A hotspot for both, Mount Airy Forest encompasses nearly 1,500 acres of available space. Cincinnati is one of the few U.S. cities working to improve equity of access to outdoor spaces through the development of shared-use agreements.


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#3. Arlington, Va

View of the tulip gardens in Arlington Ridge Park.

– Total score (out of 100): 79.1
– Average park size: 2.5 hectares
– Percent of city with parkland: 11.1%
– Percentage of residents within 10 minutes’ walk of a park: 99%

Located across the Potomac River west of Washington DC, Arlington offers residents the opportunity to kayak and take boat trips with uninterrupted views of the Washington Monument and Lincoln Memorial. On the coast, the city offers 1,100 acres of parks with running and hiking trails totaling 75 miles. Arlington National Cemetery makes up more than half of it.

Although it’s unique for a city to have a large, historic cemetery to centralize outdoor recreation, the rolling hills and tranquil atmosphere make it ideal for a stroll or an escape from the hustle and bustle of the city.


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#2. St Paul, Minnesota

The St Paul skyline.

– Total score (out of 100): 79.7
– Average park size: 3.2 hectares
– Percent of city with parkland: 15.4%
– Percentage of residents within 10 minutes’ walk of a park: 99%

St. Paul includes 188.8 miles of bike trails. Additionally, residents take advantage of the numerous outdoor areas for fishing and kayaking in the warm months, and ice fishing, sledding, and skiing in the winter.

The city uses its exceptional green space to offer environmental, outdoor, and natural resource education programs to local children. The “Explore Outdoors St. Paul” initiative aims to ensure that local youth have equal access to nature. It was supported by the St. Paul 2040 Comprehensive Plan, of which “Celebrating Parks” is one of four main goals.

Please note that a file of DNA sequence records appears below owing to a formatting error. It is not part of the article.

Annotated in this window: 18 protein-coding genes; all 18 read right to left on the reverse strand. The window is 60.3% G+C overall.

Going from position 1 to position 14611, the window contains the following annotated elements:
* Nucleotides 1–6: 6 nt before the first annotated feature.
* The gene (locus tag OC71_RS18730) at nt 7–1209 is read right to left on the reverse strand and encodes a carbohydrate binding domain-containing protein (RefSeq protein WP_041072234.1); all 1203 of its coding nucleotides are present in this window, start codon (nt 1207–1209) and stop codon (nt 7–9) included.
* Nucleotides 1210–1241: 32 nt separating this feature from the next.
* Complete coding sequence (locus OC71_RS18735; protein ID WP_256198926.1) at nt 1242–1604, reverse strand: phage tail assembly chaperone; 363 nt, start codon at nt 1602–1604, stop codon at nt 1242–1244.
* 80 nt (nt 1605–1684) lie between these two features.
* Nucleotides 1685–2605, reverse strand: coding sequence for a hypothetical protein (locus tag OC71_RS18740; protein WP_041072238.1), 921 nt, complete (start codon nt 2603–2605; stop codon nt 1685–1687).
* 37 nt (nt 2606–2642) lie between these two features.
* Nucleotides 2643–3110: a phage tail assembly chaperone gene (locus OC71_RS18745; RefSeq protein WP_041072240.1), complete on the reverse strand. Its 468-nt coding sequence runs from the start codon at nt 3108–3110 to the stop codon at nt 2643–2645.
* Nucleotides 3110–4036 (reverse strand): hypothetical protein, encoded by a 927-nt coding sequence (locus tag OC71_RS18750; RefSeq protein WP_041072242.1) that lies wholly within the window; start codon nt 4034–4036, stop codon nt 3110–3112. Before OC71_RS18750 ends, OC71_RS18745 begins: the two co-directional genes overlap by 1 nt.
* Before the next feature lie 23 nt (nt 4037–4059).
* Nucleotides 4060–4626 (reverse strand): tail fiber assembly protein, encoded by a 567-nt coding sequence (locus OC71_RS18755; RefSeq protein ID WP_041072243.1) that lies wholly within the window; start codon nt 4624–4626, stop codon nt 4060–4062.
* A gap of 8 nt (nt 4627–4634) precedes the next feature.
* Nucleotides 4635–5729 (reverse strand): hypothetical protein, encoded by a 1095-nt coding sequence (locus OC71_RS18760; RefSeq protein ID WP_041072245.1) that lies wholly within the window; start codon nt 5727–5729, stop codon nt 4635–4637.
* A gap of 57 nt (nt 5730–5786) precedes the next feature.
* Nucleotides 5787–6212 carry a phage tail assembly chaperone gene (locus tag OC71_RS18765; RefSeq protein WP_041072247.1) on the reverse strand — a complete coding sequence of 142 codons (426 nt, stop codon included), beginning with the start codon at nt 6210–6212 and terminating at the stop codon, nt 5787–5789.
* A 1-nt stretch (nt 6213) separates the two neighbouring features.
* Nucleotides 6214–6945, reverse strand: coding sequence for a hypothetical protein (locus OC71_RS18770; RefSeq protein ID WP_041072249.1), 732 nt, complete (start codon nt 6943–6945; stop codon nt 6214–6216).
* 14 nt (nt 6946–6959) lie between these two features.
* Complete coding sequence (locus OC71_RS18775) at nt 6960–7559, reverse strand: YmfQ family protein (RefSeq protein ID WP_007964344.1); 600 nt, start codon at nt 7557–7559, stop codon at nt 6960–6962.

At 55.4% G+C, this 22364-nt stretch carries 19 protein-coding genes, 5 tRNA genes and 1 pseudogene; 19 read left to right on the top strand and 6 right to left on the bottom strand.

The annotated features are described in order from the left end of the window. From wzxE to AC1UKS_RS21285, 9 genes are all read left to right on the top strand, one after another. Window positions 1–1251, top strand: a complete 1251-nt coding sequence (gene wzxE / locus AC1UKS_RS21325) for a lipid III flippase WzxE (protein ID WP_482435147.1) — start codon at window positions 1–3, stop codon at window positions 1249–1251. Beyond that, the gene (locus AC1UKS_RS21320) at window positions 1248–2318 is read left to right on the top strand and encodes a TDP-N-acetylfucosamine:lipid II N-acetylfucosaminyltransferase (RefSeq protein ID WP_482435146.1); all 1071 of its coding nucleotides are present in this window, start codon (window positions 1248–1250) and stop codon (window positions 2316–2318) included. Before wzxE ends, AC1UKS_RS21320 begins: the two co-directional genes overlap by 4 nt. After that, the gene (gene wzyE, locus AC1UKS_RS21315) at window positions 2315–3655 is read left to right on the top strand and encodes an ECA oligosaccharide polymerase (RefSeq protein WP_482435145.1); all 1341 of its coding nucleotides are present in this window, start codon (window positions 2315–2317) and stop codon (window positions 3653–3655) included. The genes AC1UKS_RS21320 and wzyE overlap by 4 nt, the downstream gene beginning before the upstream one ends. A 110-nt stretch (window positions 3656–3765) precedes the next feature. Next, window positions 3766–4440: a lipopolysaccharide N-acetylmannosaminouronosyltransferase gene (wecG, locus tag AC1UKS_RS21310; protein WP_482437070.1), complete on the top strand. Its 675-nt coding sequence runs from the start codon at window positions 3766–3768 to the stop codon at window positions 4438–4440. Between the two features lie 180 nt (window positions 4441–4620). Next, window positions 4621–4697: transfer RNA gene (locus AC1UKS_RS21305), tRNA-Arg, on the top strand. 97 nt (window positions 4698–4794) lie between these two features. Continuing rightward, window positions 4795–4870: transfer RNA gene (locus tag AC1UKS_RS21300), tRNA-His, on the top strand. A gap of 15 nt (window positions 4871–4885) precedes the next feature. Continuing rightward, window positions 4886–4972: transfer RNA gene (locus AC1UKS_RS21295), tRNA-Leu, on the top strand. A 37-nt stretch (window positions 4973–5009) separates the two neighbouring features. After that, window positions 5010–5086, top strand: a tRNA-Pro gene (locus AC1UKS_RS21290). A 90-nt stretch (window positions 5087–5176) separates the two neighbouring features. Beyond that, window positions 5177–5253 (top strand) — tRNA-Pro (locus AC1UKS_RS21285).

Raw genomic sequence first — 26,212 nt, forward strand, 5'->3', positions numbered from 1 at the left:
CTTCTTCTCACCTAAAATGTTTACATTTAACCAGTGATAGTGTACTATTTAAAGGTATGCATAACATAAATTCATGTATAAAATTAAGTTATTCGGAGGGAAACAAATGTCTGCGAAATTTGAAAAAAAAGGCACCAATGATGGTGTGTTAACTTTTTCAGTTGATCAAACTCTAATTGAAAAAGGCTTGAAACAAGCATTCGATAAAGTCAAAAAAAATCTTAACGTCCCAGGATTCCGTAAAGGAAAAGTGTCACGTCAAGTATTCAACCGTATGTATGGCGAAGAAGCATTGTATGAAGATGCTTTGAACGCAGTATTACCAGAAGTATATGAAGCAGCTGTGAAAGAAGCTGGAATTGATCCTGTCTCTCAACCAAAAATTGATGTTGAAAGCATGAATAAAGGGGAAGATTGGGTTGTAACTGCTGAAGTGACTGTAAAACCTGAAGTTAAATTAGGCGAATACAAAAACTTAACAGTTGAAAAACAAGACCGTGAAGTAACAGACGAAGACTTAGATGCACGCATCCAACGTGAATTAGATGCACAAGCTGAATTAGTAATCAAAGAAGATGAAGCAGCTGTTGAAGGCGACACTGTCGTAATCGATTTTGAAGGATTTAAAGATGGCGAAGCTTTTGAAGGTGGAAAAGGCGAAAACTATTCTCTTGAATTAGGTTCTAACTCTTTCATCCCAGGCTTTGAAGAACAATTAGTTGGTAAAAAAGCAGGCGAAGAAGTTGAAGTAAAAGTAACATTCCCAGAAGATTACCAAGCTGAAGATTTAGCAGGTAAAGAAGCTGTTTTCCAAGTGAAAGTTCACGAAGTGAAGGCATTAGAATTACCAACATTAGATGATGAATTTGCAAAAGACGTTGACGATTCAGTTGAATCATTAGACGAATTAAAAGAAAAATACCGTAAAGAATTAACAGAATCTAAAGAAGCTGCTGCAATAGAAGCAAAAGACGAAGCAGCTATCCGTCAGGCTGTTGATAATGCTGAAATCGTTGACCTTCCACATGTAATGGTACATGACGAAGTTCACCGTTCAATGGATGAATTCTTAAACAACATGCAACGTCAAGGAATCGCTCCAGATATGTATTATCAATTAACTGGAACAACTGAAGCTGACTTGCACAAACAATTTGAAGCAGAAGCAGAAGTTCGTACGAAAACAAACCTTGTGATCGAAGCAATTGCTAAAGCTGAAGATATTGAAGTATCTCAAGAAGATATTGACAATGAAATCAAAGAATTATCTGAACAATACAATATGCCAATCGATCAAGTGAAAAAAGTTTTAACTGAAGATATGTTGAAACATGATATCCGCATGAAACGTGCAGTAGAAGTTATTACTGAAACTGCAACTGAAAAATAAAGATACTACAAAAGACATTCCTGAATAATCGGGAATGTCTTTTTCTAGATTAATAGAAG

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#1. Washington, D.C

The Washington Monument at sunset with the mall and reflecting pond in front.

– Total score (out of 100): 84.9
– Average park size: 1.4 hectares
– Percent of city with parkland: 23.9%
– Percentage of residents within 10 minutes’ walk of a park: 98%

America’s capital is also the country’s highest-ranking outdoor space city. It includes 634 parks and green spaces and spends $284 per capita on parks. Perhaps the best-known spot is Rock Creek Park, which offers 1,754 acres for running and biking. City dwellers flock to the 32 miles of trails just 3 miles from the White House.

An active local volunteer base helps maintain the inner-city oasis. The National Mall, famous for connecting the Capitol Building to the Washington Monument, is also a popular destination for strolling, biking, and picnicking.

This story originally appeared on Portland Real Estate and was produced and
distributed in partnership with Stacker Studio.